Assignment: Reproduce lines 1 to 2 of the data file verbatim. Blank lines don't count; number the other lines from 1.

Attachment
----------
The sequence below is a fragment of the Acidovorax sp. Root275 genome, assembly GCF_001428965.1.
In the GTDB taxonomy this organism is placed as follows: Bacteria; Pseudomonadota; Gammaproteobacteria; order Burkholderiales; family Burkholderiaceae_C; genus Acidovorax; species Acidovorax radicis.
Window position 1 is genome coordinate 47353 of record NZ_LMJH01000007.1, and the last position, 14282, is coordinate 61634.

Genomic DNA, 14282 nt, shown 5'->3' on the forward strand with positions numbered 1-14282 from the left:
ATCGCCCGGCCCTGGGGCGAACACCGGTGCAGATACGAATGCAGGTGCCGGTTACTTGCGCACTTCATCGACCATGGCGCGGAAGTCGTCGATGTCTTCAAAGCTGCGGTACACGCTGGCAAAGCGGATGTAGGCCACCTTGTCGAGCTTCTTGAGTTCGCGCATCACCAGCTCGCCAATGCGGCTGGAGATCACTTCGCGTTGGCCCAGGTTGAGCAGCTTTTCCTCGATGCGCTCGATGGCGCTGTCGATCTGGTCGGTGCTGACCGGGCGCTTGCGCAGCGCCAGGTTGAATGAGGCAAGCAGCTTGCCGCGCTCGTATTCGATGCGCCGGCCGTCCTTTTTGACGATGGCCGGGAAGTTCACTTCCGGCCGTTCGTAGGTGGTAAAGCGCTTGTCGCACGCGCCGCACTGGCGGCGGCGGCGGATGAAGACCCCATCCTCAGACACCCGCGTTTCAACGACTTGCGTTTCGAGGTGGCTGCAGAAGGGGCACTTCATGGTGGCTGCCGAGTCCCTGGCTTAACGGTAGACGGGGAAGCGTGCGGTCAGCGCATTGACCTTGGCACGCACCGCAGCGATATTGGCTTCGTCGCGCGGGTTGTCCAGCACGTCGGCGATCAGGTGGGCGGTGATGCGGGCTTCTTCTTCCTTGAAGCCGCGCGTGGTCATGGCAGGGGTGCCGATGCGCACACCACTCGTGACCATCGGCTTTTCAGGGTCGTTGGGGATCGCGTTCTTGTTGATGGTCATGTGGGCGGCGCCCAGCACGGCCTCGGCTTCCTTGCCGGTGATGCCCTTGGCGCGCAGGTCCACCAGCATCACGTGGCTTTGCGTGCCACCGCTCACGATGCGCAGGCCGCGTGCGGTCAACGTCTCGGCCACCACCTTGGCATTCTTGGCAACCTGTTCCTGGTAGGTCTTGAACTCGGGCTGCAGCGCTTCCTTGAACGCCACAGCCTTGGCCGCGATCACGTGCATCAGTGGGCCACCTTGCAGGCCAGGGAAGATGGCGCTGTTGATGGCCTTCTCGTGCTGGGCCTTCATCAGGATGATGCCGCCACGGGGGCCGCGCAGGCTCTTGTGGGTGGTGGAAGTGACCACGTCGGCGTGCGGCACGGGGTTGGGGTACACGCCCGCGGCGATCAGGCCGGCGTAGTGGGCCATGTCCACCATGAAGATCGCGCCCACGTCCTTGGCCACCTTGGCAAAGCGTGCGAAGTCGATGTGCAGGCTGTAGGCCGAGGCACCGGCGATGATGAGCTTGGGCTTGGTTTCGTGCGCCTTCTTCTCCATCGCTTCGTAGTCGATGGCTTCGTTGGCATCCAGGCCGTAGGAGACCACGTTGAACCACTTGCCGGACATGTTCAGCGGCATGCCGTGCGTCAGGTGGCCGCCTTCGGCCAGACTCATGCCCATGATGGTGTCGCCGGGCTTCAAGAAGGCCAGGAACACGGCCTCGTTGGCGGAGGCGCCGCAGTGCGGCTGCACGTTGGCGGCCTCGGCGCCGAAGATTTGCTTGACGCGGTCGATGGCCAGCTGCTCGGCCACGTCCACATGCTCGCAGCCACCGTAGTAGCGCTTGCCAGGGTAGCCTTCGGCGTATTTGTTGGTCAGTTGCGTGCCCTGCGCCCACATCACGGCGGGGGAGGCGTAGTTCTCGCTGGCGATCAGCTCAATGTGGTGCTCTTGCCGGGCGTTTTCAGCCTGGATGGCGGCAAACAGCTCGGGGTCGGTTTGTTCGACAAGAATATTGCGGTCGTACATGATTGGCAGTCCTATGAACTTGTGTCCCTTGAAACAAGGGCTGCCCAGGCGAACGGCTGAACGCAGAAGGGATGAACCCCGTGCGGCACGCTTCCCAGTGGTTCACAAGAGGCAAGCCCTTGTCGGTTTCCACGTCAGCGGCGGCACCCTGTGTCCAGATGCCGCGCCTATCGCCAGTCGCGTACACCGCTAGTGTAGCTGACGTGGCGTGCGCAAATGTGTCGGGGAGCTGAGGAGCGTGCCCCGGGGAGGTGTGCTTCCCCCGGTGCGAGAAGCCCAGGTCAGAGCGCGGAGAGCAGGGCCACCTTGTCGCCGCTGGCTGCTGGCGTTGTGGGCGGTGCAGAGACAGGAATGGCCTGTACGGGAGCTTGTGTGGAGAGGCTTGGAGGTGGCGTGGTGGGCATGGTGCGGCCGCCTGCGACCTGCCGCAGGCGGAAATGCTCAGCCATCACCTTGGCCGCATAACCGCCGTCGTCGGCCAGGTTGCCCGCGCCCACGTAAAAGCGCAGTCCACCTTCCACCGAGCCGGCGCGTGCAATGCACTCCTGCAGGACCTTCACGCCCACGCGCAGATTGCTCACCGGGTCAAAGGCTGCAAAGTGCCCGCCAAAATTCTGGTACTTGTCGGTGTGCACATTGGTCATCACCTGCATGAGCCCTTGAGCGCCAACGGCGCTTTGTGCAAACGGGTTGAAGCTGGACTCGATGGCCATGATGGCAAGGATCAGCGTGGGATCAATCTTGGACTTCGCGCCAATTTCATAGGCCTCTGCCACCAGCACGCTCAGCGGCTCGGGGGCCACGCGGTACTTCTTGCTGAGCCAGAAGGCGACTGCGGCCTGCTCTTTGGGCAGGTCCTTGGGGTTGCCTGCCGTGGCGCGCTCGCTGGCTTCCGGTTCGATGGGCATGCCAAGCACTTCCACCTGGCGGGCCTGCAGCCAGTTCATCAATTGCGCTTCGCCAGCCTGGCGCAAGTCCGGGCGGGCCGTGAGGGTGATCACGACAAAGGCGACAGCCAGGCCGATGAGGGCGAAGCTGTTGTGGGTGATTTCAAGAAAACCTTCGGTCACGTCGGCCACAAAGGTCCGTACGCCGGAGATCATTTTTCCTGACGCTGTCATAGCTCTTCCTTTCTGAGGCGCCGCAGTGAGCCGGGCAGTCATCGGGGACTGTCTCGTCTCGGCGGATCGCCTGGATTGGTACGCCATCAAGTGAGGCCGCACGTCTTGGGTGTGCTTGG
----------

The sequence below is a fragment of the Acidovorax sp. Root275 genome, assembly GCF_001428965.1.
In the GTDB taxonomy this organism is placed as follows: Bacteria; Pseudomonadota; Gammaproteobacteria; order Burkholderiales; family Burkholderiaceae_C; genus Acidovorax; species Acidovorax radicis.